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Peso strengthens on vaccine news

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THE PESO strengthened versus the dollar on Tuesday after drug firm AstraZeneca and its partner University of Oxford claimed their vaccine can be 90% effective.

The local unit closed at P48.145 against the greenback on Tuesday, rising by six centavos from its P48.205 finish on Monday, data from the Bankers Association of the Philippines showed.

The peso opened Tuesday’s session at P48.24 to a dollar, which was also its weakest showing for the day. Meanwhile, it climbed to as high as P48.14 versus the greenback during the session.

Dollars traded rose to $747.75 million on Tuesday from $425.4 million the previous day.

A trader said the peso strengthened as global economic sentiment continued to improve on news of progress in COVID-19 vaccine candidates.

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“The peso exchange rate was stronger amid continued positive developments on vaccines for COVID-19, especially those by AstraZeneca and University of Oxford,” Rizal Commercial Banking Corp. Chief Economist Michael L. Ricafort said in a text message.

AstraZeneca said on Monday its COVID-19 vaccine was 70% effective in pivotal trials and could be up to 90% effective, giving the world’s fight against the global pandemic a third new weapon that can be cheaper to make, easier to distribute and faster to scale-up than rivals, Reuters reported.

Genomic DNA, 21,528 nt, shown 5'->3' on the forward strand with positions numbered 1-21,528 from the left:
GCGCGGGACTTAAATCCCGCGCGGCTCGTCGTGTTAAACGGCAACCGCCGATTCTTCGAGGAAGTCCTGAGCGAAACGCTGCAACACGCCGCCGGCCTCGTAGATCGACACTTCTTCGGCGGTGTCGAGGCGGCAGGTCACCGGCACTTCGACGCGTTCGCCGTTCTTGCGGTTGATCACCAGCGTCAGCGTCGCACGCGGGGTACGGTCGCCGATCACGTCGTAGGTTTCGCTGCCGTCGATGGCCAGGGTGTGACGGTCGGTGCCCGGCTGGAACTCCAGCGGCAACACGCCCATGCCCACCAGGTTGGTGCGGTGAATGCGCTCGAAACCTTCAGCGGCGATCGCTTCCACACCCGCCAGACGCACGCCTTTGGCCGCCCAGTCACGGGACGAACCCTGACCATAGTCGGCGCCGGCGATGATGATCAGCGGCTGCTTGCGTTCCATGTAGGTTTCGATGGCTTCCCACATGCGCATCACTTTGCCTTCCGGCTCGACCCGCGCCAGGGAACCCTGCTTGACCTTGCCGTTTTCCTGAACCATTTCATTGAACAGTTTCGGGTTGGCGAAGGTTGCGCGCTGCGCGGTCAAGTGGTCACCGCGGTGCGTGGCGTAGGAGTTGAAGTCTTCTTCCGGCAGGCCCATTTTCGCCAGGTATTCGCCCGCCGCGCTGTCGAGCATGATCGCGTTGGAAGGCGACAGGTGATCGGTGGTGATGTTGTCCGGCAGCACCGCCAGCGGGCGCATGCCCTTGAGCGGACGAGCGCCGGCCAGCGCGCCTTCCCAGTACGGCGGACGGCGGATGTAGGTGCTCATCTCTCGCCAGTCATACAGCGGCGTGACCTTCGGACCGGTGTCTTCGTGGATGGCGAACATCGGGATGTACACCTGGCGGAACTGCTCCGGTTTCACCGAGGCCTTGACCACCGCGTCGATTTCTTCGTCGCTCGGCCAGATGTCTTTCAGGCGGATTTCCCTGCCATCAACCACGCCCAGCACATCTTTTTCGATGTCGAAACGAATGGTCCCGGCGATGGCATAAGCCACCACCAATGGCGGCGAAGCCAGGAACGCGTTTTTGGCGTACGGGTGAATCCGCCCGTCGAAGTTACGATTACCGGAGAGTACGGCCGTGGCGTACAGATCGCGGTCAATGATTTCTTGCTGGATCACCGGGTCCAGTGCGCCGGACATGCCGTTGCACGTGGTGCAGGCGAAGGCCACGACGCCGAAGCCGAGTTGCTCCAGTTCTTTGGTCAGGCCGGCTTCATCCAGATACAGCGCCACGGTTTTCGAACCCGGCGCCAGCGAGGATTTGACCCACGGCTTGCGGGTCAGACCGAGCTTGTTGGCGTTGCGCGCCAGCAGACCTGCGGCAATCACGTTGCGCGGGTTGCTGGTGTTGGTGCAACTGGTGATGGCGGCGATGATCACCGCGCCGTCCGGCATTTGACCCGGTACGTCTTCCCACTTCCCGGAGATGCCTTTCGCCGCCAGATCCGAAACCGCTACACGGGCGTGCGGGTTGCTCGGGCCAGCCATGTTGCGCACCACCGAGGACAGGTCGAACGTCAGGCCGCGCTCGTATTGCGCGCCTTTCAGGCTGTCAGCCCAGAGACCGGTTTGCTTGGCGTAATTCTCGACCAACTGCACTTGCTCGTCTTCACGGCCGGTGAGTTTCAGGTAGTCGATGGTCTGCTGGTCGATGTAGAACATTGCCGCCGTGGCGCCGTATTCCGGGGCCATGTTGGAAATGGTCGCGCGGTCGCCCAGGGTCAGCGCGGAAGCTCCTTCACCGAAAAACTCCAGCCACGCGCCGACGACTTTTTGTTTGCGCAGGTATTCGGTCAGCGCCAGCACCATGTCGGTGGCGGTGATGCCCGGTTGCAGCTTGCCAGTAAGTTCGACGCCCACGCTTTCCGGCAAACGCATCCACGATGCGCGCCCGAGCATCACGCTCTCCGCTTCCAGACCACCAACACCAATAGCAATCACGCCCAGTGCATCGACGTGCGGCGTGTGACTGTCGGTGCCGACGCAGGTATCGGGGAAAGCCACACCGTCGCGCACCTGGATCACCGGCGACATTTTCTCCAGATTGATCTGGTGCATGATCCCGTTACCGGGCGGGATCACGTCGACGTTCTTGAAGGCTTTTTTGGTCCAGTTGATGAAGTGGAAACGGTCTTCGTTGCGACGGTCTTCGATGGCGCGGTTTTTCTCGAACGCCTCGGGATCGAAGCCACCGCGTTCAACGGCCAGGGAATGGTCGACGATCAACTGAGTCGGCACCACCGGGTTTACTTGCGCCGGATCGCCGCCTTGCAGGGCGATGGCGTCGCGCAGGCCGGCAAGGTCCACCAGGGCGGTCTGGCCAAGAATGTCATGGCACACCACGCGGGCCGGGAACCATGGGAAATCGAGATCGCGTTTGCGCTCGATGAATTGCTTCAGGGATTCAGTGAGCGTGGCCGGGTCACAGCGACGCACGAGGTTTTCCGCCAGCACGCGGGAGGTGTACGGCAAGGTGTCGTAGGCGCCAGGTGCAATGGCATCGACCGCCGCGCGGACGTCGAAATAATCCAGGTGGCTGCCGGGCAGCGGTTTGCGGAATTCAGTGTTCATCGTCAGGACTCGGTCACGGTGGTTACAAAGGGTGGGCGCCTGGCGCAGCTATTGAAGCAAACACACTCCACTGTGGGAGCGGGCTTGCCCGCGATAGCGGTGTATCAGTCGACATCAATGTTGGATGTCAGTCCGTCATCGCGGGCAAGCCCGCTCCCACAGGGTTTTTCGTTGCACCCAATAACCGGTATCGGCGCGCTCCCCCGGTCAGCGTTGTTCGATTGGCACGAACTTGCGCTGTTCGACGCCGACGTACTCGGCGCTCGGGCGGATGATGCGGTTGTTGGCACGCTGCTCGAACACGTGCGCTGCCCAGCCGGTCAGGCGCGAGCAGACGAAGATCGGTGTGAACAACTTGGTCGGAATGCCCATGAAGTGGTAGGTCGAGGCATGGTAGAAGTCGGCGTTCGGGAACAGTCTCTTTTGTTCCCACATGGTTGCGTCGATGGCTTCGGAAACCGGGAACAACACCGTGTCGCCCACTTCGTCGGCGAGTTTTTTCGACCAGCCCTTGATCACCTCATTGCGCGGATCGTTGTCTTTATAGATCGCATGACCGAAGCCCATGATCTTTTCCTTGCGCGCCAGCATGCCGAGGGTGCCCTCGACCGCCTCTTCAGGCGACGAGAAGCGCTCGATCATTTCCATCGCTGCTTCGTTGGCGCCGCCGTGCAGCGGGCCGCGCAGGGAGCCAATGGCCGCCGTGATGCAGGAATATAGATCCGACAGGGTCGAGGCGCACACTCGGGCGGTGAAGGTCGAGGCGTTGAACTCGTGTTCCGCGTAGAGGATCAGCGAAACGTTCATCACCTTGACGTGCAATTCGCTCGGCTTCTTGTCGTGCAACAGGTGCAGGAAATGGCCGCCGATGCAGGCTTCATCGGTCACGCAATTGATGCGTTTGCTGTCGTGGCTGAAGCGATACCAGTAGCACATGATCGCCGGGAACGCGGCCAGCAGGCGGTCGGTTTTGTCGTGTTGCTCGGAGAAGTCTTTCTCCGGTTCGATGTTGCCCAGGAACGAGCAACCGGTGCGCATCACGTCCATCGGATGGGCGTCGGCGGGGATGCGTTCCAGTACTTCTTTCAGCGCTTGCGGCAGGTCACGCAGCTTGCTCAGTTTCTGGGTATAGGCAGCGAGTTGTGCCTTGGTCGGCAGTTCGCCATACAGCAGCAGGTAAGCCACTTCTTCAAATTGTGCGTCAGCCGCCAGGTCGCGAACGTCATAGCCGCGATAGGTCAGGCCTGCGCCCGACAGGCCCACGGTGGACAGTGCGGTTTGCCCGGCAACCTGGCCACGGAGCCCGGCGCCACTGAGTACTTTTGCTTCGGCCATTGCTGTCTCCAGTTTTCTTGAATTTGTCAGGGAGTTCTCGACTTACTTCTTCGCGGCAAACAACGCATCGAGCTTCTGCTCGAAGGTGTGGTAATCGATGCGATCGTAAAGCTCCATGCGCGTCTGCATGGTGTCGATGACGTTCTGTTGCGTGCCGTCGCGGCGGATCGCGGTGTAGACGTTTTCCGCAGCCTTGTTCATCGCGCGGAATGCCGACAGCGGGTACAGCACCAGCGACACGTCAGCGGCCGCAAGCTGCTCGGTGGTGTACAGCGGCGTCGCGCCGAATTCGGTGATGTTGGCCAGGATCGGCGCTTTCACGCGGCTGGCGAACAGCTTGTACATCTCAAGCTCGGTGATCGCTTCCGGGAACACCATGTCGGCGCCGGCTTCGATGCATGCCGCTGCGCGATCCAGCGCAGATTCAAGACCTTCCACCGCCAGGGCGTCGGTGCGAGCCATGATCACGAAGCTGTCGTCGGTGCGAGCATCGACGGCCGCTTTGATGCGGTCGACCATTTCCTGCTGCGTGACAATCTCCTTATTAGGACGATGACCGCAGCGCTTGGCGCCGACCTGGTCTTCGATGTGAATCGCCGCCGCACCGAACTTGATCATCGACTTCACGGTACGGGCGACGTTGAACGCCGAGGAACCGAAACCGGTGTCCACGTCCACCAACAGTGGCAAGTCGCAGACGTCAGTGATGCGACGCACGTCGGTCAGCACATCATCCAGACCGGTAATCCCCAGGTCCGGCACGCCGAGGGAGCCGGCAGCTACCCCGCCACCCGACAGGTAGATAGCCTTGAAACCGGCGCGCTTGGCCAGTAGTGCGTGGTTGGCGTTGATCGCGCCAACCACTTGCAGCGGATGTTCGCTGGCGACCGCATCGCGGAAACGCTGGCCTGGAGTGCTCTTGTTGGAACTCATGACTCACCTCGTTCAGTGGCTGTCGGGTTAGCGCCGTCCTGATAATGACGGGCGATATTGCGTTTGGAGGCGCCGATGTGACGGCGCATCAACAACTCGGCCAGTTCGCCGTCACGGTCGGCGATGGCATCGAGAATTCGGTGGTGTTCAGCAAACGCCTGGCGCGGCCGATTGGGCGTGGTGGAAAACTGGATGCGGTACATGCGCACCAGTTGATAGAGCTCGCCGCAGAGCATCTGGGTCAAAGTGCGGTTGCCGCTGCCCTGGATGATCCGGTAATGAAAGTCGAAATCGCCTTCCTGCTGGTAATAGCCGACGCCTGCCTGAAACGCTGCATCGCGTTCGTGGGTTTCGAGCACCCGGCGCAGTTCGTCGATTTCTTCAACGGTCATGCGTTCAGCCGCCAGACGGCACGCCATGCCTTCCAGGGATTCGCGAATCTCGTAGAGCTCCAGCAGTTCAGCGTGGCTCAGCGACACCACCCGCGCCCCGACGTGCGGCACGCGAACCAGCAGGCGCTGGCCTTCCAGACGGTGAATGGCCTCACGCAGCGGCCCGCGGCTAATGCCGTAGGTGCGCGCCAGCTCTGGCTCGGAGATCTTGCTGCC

The British drug maker said it will have as many as 200 million doses by the end of 2020, around four times as many as US competitor Pfizer, Inc. Seven hundred million doses could be ready globally as soon as the end of the first quarter of 2021.

The vaccine on average prevented 70% of COVID-19 cases in late-stage trials in Britain and Brazil. The success rate rose to 90% in a group of trial participants who accidentally received a half dose followed by a full dose. The efficacy was 62% if the full dose was given twice, as it was for most study participants.

The 90% efficacy finding was a happy accident, AstraZeneca admitted, noting that it resulted from a dosing error during the trials. The half dose-first regimen will enable the company to seek approval based on far higher effectiveness than 62%, which was still enough for a regulatory nod based on prior discussions.

AstraZeneca Chief Executive Pascal Soriot said the smaller initial dose means limited supplies could stretch even further to vaccinate more people.

The faster rollout means countries that had been drawing up plans to ration vaccines can distribute them more widely, helping to eventually halt the social and economic disruption of a pandemic that has killed 1.4 million people.

The World Health Organization’s (WHO) chief scientist Soumya Swaminathan said the WHO is anxious to see full efficacy and safety data and encouraged other vaccine developers, saying vast quantities and a variety of shots will be needed.

The AstraZeneca vaccine uses a modified version of a chimpanzee cold virus to deliver instructions to cells to fight the target virus, a different approach from Pfizer and Moderna, which rely on new technology known as messenger RNA (mRNA).

AstraZeneca will now prepare regulatory submission of the data to regulators around the world and seek an emergency use listing from the WHO to speed up availability in poor countries.

For today, the trader sees the peso ranging from P48.05 to P48.25 versus the dollar, while Mr. Ricafort expects it to move from P48.10 to P48.20. — KKTJ with Reuters

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